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What do we know about continence in animals? In particular, what do we know about the development of continence in animals?

By "continence", I'm referring specifically to whether or not a wild animal, free from human influences, appears to exhibit discrimination in when and where it relieves itself, and to what extent. For example, rats are allegedly incontinent, at least by this definition. (The article would seem to imply they are physically unable to control themselves, but other sources state that rodents can learn continence, which would imply that they normally just don't bother, which is what I want to know about.) Conversely, cats can be quite fastidious, and kittens are reportedly "unable" to void themselves without their mother's assistance. In fiction, we have an example of a species which is said to uncontrollably void when they eat.

Based on what we know from studying real animals, is it plausible that an animal would be unable to control its voiding out of a habit of not trying to do so (I'm ignoring physical problems, here), or is the cited source, if you'll excuse the highly apropos expression, full of sh--? If it is plausible, what types of animals, generally speaking, would exhibit this, and to what extent? Also, how does this change from birth to maturity?

Ultimately, what I am looking for is a set of guidelines that would allow me to predict an animal's voiding habits and the extent to which the animal is able to control the same given the animal's age/maturity and other general information (e.g. dietary tendencies). I am not worried about outliers, unless the answer is that it is not possible to make a prediction with any reasonably accuracy, in which case I would still like to know what range of variation I might expect.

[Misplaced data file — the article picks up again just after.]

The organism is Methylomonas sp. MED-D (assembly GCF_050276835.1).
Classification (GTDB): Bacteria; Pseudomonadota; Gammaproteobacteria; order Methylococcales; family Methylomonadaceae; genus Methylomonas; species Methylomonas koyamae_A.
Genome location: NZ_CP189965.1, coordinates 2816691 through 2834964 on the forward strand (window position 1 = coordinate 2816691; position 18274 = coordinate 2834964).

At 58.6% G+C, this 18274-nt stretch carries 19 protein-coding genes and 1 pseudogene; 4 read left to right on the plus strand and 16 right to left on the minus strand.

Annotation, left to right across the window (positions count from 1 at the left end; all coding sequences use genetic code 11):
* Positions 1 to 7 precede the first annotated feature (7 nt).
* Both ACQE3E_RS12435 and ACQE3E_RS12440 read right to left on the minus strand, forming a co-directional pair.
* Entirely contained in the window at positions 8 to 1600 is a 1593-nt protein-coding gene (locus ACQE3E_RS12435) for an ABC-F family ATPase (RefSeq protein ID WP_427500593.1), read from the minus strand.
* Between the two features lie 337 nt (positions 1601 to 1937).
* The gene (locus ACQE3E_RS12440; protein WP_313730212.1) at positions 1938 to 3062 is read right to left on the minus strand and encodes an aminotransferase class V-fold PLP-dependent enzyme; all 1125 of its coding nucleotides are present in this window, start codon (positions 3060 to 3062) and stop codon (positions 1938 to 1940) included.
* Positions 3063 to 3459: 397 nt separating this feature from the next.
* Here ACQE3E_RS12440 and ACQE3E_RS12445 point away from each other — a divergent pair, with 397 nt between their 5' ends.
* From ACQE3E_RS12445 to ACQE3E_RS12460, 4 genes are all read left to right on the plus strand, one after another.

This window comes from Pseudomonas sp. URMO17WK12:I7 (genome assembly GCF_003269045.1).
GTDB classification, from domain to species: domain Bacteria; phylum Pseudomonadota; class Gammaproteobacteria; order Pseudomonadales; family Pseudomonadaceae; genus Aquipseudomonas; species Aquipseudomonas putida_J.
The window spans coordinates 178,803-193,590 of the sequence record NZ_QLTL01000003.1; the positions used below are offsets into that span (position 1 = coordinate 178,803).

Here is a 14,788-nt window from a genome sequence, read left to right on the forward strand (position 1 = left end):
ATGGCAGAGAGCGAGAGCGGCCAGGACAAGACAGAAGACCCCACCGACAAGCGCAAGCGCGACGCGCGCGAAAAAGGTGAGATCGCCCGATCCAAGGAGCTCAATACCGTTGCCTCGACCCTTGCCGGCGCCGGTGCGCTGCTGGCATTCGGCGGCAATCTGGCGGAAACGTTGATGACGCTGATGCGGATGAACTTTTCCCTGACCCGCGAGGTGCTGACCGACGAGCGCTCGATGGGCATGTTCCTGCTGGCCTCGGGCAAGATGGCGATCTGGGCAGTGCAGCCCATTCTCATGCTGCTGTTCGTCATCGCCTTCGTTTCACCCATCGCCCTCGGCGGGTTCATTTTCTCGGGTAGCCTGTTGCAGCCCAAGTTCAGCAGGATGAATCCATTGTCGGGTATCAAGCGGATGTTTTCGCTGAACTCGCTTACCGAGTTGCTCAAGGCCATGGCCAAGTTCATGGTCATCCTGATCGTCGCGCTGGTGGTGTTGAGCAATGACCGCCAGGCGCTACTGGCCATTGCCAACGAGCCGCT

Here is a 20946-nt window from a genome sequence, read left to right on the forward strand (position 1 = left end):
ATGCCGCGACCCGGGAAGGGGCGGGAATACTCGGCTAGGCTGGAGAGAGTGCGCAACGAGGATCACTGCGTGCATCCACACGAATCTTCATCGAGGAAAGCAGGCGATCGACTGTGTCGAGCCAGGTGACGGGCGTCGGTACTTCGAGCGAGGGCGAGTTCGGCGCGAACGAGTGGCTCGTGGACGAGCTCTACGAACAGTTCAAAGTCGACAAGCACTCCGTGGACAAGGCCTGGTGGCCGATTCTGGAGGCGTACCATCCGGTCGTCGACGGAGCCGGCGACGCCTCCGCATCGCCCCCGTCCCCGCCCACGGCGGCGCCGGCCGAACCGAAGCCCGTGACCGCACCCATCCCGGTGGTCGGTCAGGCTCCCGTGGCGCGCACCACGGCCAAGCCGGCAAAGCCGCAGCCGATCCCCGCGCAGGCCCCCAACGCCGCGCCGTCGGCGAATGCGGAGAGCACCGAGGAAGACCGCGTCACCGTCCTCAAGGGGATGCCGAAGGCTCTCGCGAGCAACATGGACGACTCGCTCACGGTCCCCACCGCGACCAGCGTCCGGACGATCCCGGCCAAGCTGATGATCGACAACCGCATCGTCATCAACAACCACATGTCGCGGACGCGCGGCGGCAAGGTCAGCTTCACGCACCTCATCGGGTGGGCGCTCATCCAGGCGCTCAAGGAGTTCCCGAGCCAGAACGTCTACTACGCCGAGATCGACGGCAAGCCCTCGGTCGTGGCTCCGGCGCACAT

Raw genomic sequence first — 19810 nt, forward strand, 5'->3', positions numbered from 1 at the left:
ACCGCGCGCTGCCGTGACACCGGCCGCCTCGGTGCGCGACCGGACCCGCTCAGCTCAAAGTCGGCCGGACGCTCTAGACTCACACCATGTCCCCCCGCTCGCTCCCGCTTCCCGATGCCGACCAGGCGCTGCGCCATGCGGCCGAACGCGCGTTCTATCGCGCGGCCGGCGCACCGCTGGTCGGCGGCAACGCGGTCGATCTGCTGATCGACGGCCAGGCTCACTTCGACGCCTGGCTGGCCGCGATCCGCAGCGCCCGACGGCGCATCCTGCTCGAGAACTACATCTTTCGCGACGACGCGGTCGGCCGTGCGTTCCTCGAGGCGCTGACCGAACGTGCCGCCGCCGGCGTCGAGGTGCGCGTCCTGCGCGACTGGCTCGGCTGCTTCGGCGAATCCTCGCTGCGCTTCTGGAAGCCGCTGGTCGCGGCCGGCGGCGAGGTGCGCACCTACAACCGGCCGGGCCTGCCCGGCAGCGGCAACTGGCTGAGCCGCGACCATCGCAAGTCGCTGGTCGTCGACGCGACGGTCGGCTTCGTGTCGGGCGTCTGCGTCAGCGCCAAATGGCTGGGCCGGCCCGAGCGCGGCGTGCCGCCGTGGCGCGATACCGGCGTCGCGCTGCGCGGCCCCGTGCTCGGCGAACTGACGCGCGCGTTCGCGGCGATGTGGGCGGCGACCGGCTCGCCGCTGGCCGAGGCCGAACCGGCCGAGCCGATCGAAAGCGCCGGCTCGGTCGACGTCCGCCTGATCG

Edit: I'm increasingly suspect of the cited source on rats. If that's bunk, I would still like to know; are there any examples of animals (perhaps excluding humans, because that can turn into quite the argument) who, at any life stage, do not exhibit continence and/or exhibit feline-like "hyper-continence" (i.e. inability, or at least instinctive disinclination, to void on their own) absent physiological abnormalities? (Alternatively, am I also wrong about cats?)

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    $\begingroup$ Please don't disrespect what folks on another SE forum have offered to you in the way of criticism, whether you "buy" it or not. $\endgroup$ – elemtilas Apr 7 at 19:57
  • $\begingroup$ @elemtilas, to be fair, you're saying that the question, even as I have posed it here, cannot be answered because no one knows? No one has done any studies in this area? Because I really do find that hard to believe. (Conversely, I'd readily believe that the WB question has failed to attract anyone with the requisite knowledge, which is what I'm hoping to rectify by asking here instead.) FWIW, I attempted to reword that statement. $\endgroup$ – Matthew Apr 7 at 20:00
  • $\begingroup$ The (limited) answers there are somewhat light on details (especially with respect to how things change during maturation) and examples. To wit, so far the examples cited in the question (baby cat, adult rat) are the only "hard" facts I have. Surely someone must know more? Most of what I've gotten is instead "this is a bad question, we can't answer". BTW, feel free to suggest edits. I've tried very hard to be clear about what I'm asking. $\endgroup$ – Matthew Apr 7 at 20:15
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    $\begingroup$ You likely can't have it both ways: you want a general answer but you also want it to be specific enough to cover multiple life stages? It does seem like you've gotten good worldbuilding-style answers over there. Have you also tried simple searches such as: scholar.google.com/scholar?hl=en&q=rat+continence to better inform your question? $\endgroup$ – Bryan Krause Apr 7 at 20:24
  • $\begingroup$ (elemtilas) Eh, fair enough. Done. (Bryan) Well, what I'm looking for may not be a short answer. My guess would be something like "rats are the only species that are actually incontinent, and den-residing animals need a parent's help until they're old enough to move around"... but I don't know if that's accurate? (I suspect "only rats" isn't; I'm using that as an example of where I could use help!) Also, most of my attempts to do research (including your suggestion) keep running into incontinence due to physiological problems, which is not what I'm after. $\endgroup$ – Matthew Apr 7 at 21:11

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